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Are you ready to clench for a cause? #PelvicFloorFace

Up to a third of all women experience a problem with their pelvic floor muscles at some time during their life.

Pelvic floor problems might not be the most obvious menopause symptom, but they can be aggravated during menopause. Pelvic floor exercises are important any age, but especially so during menopause. Our friends at Pelvic, Obstetric and Gynaecological Physiotherapy have provided the following information to help you improve your pelvic floor.

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What are pelvic floor muscles?

Up to a third of all women experience a problem with their pelvic floor muscles at some time during their life.

The pelvic floor muscles lie across the base of your pelvis to help keep the pelvic organs – bladder, uterus and bowel – in the correct position.

A strong pelvic floor isn’t just for your sex life, it can help you stop peeing when you sneeze or laugh, and give you the freedom to trampoline again (as well as helping to prevent other health conditions).

Why do problems occur with the pelvic floor muscles?

The pelvic floor muscles can be weak, overstretched, slow to work, too tight or torn just like the other muscles of your body.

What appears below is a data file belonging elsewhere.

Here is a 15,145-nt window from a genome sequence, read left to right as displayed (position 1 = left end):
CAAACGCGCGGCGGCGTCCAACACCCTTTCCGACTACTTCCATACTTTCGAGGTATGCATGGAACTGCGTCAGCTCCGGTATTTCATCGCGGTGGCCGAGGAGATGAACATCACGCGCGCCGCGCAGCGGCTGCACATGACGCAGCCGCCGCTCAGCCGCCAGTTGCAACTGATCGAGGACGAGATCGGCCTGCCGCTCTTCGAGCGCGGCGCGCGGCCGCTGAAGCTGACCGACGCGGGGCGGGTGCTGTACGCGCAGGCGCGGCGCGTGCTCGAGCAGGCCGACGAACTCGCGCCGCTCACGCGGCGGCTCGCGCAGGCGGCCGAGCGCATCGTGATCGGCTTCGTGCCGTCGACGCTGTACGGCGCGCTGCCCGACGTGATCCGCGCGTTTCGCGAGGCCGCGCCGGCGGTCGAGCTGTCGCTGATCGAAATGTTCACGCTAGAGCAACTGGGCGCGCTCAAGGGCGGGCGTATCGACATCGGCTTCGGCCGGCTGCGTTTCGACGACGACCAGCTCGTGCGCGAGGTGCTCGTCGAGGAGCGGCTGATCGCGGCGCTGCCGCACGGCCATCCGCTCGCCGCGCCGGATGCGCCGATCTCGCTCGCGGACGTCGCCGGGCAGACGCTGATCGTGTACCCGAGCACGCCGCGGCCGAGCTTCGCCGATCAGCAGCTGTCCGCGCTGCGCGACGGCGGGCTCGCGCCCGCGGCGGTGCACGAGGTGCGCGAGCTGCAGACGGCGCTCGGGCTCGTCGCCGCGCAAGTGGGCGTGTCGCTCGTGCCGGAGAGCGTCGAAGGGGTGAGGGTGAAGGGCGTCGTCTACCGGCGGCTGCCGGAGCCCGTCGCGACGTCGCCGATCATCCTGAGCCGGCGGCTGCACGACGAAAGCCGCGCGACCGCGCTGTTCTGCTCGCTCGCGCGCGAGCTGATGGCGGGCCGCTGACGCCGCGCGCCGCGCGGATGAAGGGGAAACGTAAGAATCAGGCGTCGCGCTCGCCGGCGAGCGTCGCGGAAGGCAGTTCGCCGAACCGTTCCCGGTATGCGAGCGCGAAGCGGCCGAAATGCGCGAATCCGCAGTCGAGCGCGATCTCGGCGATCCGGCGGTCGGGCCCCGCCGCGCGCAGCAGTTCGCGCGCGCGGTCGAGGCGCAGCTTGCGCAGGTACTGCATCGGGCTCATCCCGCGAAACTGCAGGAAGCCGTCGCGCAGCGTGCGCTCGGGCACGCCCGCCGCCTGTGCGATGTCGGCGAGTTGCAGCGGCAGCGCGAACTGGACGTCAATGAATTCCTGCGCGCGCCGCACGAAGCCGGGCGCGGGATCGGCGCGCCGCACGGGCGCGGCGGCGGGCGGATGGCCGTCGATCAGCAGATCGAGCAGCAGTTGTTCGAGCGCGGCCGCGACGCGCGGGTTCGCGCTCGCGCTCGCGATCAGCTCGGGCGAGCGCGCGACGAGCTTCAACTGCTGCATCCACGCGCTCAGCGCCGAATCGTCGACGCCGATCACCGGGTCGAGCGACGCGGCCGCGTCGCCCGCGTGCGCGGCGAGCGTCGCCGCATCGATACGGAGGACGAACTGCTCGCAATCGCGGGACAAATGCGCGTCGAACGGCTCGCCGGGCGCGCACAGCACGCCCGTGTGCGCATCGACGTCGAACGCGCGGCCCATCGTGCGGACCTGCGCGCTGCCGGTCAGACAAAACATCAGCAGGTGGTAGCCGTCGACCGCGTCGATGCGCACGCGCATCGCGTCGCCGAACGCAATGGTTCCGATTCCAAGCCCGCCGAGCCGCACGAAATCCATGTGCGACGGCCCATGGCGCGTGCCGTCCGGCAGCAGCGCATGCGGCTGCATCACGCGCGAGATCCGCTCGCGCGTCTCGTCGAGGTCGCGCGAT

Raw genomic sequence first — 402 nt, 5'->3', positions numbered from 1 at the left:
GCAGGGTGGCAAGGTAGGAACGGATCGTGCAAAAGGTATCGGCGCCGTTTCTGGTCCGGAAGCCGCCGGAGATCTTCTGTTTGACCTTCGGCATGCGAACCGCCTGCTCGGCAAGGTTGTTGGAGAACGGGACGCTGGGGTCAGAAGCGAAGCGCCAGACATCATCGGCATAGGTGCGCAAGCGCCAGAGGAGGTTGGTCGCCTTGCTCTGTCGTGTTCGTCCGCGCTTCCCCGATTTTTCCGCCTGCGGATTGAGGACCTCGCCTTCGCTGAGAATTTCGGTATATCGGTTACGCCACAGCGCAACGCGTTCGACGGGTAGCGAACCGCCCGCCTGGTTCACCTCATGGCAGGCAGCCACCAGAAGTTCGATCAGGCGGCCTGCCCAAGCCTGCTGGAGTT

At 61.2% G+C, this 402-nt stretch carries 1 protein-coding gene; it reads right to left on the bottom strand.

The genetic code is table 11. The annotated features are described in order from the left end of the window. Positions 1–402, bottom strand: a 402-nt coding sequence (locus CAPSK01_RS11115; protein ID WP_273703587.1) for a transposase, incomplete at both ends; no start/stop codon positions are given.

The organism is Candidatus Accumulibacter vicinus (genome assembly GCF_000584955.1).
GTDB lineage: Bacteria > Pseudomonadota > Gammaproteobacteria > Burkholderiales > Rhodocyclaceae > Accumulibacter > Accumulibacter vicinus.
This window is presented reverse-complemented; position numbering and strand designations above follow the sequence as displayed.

Pregnancy or childbirth, chronic constipation, heavy or repeated lifting, high impact exercise, being overweight and smoking can all cause problems the pelvic floor muscles.

Vaginal changes after menopause may make pelvic floor problems worse.

Finding your pelvic floor muscles

It is important to get the right muscles working in the right way.

Imagine that you are trying to stop yourself from passing wind and urine at the same time; drawing the pelvic floor muscles upwards and forwards from the back passage towards the bladder.

You may feel a lifting up and tightening as your muscles contract. Try not to hold your breath; breathe in through your nose, then breathe out through your mouth.

Improving your pelvic floor muscles

Pelvic floor muscle exercises (sometimes called Kegels) should include long as well as short, quick squeezes. You should work the muscles until they tire and do the exercises regularly to help the muscles become stronger and more effective.

Long squeezes

Tighten your pelvic floor muscles, hold them, then release and let them fully relax. How long can you hold the squeeze?

Repeat the process and hold until the pelvic floor muscles tire. How many times can you repeat the squeezes?

Short squeezes

Quickly tighten your pelvic floor muscles, then immediately let them go again. How many times can you do this quick squeeze before the muscles get tired?

Aim to be able to do 10 long squeezes, holding each squeeze for 10 seconds, followed by 10 short squeezes.